Lavrov Sent The Clearest Signal Yet That Russia Is Interested In Freezing The Proxy War
If the Kremlin preferred to keep its special operation going until Russian troops reach the Polish border, then Lavrov wouldn’t have just complained about the NATO chief being against the scenario of freezing their proxy war in Ukraine.
Many in the Alt-Media Community are certain that the NATO-Russian proxy war in Ukraine won’t end until the special operation reaches the Polish border, but this forecast contradicts what President Putin and Foreign Minister Lavrov recently signaled about the Kremlin’s interest in freezing this conflict. The first suggested that pragmatic outcome during a series of appearances last week that were analyzed here, while the second extended credence to his boss’ strong innuendo just several days later.
Russia’s top diplomat said on Tuesday that “If NATO, through the mouth of Stoltenberg, once again declares that they are against freezing, as they say, the conflict in Ukraine, then they want to fight. Well, let them fight, we are ready for this, we have long understood the goals of NATO in the situation around Ukraine, which have been formed for many years.” This is the clearest confirmation yet that Russia is ready to compromise on its maximalist goals if certain conditions related to its security are first met.
After all, if the Kremlin preferred to keep its special operation going until Russian troops reach the Polish border, then Lavrov wouldn’t have complained about the NATO chief being against the scenario of freezing their proxy war in Ukraine. This implies that President Putin was sincere last week when he said that peace talks with Ukraine could be revived on the basis of their now-defunct draft treaty in the event that the US cuts off Kiev’s arms supply.
Regrettably, Stoltenberg’s subsequent insistence on keeping the conflict going shows that the bloc isn’t ready to countenance a compromise with Russia, at least not yet. Kiev’s NATO-backed counteroffensive will likely continue for the next few weeks despite colossally failing thus far because ending it before the alliance’s summit next month in Vilnius could shatter the West’s already fraught unity. After that, however, the US will be forced into the fateful choice of either escalating or de-escalating this proxy war.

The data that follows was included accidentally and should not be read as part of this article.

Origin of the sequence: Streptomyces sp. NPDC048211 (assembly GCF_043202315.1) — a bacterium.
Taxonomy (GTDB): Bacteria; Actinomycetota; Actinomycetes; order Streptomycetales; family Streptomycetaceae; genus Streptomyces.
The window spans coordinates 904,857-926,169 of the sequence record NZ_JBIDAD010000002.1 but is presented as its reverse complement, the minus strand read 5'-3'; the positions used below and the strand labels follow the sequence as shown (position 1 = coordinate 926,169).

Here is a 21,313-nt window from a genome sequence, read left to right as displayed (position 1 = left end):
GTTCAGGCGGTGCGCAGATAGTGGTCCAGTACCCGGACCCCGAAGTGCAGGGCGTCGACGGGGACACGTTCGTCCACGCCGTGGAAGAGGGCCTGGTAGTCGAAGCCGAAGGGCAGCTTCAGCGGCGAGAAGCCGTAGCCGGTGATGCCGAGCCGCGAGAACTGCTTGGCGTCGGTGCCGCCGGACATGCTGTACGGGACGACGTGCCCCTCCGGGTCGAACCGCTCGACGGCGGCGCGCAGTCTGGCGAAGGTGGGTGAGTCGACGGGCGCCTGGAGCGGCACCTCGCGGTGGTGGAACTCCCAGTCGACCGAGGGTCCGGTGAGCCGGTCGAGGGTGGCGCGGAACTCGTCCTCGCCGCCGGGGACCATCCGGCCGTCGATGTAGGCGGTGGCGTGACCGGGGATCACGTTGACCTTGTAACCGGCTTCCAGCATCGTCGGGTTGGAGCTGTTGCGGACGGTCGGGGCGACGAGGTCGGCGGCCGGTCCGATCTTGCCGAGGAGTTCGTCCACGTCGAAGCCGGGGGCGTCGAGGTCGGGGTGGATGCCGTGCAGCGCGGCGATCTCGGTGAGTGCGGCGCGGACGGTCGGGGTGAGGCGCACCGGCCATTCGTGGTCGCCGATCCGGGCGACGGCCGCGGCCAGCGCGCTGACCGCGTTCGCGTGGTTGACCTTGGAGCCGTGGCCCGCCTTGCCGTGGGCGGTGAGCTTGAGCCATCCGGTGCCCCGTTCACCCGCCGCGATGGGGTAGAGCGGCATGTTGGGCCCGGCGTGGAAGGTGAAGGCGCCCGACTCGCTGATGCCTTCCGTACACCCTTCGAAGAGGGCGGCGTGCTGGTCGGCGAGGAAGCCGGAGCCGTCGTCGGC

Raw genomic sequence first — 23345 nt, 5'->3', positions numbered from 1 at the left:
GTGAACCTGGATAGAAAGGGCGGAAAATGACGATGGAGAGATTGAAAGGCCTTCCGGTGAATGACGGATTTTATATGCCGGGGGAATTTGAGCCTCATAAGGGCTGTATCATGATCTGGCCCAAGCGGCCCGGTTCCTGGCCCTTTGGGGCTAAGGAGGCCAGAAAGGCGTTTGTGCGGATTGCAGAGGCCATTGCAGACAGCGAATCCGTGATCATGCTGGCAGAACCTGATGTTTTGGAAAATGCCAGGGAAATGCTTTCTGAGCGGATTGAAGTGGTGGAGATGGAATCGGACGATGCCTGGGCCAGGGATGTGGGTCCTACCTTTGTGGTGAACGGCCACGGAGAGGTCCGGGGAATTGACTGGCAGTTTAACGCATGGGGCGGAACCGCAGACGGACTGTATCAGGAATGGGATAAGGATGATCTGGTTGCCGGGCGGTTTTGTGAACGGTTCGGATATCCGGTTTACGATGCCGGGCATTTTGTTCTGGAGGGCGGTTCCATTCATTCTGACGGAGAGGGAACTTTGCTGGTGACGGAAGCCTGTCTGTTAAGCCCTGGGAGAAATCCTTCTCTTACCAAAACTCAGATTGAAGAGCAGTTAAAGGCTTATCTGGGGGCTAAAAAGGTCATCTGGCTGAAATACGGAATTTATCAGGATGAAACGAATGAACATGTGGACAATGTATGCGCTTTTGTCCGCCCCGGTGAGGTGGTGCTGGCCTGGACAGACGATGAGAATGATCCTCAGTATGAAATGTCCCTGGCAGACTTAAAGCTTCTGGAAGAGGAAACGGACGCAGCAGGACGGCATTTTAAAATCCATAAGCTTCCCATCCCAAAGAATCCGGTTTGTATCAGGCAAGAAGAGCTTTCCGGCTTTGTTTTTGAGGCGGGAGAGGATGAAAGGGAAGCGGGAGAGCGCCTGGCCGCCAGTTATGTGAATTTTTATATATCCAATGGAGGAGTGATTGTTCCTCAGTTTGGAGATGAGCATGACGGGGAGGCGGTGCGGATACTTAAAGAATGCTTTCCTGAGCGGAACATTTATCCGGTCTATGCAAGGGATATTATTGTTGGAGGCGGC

Russia’s edge in its “race of logistics”/”war of attrition” with NATO that Stoltenberg finally acknowledged in mid-February is President Putin’s main argument in favor of freezing the conflict, but the US’ ruling liberal-globalist elite might escalate out of desperation to coerce concessions from it before then. The first scenario is pragmatic but carries with it political and reputational costs for the West, while the second is reckless because it spikes the risk of World War III breaking out by miscalculation.
Belarusian President Lukashenko hinted last week that he expects Belgorod-like proxy incursions against his country, which followed former NATO chief Rasmussen predicting that Poland might directly intervene in Ukraine if Kiev isn’t satisfied with whatever’s offered to it at the bloc’s summit next month. Both possibilities as well as the one of Ukraine’s forthcoming F-16 fleet being based in a NATO country could result in the escalation that Lavrov said that Russia is ready for if the bloc decides to go that route.
Be that as it may, his country would clearly prefer for its opponents to freeze their proxy war, ergo why he complained about how Stoltenberg’s latest comments showed that NATO is against this scenario. Those who follow Russian affairs must acknowledge the Kremlin’s interest in having this happen even if their explanation is different than the one shared in the present analysis. Denying the sincerity of President Putin’s proposal from last week or spinning it as part of a “5D chess” plan is dishonest.